At least 5,000 Covid 'patients' in England are NOT primarily in hospital for virus, data suggests 

As many as 5,000 Covid patients in hospital in England may have been admitted for other ailments, NHS figures suggest as the super-mild Omicron variant continues to engulf the country.


Latest data shows so-called 'incidental' cases — those who test positive after admission for something else, such as a broken leg — made up a third of coronavirus inpatient numbers on December 28.


At that point, there were just 8,300 Covid sufferers being treated in England's hospitals, 2,750 of which were not primarily receiving care for the virus (33 per cent).

More up-to-date statistics from the Government's Covid dashboard show that, as of Wednesday, there were 15,600 beds occupied by people infected with the virus.


It is not clear exactly how many of the current patients are there primarily for Covid because the NHS's breakdown is backdated and only covers up to December 28. But, if incidental cases still account for a third of cases, it means at least 5,000 who are being counted as coronavirus patients are not suffering seriously with the disease.


Experts say there is reason to believe the share of incidentals will continue to rise as Omicron pushes England's infection rates to record numbers, with one in 15 people estimated to have had Covid on New Year's Eve.


In South Africa — ground zero of the Omicron outbreak — up to 60 per cent of Covid patients were not admitted primarily for the virus at the height of the crisis there.

Separate analysis of NHS data shows 45 per cent of beds newly occupied by Covid patients in the final week of December were patients not primarily ill with the virus.


It comes as two dozen NHS trusts declared 'critical incidents' amid staggering staffing shortages caused by sky-high infection rates, indicating that they may be unable to provide vital care in the coming weeks.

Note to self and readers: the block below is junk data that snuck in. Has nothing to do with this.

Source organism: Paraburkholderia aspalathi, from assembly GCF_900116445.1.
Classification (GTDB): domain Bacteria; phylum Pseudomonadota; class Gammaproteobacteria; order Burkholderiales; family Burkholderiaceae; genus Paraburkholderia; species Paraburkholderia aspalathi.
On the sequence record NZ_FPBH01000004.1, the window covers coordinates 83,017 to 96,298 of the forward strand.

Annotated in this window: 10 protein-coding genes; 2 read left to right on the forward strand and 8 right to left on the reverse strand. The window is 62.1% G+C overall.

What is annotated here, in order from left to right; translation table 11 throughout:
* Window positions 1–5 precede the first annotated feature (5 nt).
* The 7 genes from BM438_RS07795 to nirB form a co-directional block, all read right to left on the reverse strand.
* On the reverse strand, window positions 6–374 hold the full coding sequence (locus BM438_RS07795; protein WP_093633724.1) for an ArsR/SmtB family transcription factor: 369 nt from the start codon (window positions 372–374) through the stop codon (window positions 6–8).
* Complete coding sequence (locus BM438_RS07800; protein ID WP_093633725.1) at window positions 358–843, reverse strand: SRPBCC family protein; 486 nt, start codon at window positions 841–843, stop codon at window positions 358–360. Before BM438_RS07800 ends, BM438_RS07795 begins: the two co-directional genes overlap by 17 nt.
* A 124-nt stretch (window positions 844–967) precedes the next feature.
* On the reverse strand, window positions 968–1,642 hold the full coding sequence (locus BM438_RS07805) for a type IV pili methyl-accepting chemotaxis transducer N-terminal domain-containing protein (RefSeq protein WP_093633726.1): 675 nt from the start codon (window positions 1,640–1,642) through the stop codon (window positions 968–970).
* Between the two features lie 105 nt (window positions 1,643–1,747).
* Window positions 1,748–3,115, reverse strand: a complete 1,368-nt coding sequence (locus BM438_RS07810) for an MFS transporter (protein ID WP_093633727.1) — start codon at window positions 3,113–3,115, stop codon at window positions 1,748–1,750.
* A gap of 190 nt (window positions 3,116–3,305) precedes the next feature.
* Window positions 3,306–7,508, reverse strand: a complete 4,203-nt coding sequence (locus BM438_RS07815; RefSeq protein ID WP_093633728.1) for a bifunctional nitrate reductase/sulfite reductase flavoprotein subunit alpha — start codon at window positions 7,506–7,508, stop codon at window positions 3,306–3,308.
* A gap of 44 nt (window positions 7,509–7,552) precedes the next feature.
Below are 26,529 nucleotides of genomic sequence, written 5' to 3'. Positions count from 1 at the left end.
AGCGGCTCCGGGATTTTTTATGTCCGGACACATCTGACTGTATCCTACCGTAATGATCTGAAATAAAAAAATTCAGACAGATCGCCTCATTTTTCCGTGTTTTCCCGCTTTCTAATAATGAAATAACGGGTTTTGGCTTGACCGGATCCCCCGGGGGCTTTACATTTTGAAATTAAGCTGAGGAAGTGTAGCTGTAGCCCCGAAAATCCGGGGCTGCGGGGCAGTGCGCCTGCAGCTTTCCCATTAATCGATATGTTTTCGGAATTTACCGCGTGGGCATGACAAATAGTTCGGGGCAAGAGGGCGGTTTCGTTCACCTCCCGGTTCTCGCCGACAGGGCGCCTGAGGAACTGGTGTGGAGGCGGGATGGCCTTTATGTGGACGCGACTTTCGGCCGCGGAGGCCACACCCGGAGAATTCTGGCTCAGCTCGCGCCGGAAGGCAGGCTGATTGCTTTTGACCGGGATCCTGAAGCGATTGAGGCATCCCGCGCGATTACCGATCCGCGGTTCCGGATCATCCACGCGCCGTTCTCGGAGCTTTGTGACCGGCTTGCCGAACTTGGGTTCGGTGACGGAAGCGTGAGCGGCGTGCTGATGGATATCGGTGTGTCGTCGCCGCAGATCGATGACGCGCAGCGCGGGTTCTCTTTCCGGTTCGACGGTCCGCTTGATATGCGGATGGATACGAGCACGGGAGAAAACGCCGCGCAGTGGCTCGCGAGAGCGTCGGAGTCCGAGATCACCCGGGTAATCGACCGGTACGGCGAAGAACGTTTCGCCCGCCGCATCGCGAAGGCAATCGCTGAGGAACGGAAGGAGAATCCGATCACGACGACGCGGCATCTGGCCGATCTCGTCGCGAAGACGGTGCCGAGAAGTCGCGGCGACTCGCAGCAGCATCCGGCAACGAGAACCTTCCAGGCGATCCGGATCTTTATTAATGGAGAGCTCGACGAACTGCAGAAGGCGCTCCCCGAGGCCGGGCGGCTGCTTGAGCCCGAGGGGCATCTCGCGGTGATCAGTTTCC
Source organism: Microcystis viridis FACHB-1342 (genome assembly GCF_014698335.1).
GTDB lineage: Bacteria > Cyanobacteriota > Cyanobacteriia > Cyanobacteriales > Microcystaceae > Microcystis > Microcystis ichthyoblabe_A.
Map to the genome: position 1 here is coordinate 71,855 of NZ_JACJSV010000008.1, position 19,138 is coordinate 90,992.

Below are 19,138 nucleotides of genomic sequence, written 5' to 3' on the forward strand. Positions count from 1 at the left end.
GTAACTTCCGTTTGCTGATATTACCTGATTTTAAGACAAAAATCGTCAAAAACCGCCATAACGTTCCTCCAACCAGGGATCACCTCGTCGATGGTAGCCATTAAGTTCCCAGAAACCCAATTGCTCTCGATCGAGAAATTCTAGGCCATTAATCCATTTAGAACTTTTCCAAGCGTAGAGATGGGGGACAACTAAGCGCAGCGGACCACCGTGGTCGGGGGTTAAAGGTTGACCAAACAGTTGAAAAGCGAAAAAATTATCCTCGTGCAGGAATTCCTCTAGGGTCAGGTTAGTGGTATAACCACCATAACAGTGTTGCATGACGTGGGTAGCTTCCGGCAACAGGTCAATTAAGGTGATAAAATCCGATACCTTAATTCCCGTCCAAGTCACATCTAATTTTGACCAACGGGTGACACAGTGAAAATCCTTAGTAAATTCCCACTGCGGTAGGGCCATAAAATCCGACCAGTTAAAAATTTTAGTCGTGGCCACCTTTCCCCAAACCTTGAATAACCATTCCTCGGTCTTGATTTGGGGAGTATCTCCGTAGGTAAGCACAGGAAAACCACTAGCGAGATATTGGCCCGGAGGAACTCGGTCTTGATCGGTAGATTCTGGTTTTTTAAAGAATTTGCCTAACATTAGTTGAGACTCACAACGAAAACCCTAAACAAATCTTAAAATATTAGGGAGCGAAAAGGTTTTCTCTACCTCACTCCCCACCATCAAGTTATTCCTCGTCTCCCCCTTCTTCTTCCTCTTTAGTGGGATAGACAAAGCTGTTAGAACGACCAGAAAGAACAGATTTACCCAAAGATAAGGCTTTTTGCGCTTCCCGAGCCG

One in ten workers are off and 183,000 Brits are being sent into isolation every day on average, prompting calls for the isolation period to be cut to five days.

And Office for National Statistics (ONS) figures — which distinguish deaths caused by Covid from those where the virus was merely incidental — shows fatalities dropped for the sixth week in a row in the seven days leading up to Christmas Eve.


Just 501 people were killed by the coronavirus — the fewest since August, according to the surveillance report.


Professor Livermore told MailOnline the Omicron variant could be beneficial because its increased transmissibility has helped wipe out more lethal variants, including Delta, and could help prevent future ones from emerging.


He said: 'Because it is so transmissible, and because the vaccines — targeting the spike protein of the Wuhan variant — give only "mismatched" and brief protection against Omicron, most of us are going to catch it over the next few weeks and months".


'It'll then act as a natural vaccine or booster. And that, I believe — rather than through human efforts — is how the pandemic will end. It's how respiratory pandemics ended in the past".


'Afterwards we'll all of us live in equilibrium with five common cold coronaviruses, not four, as previously.'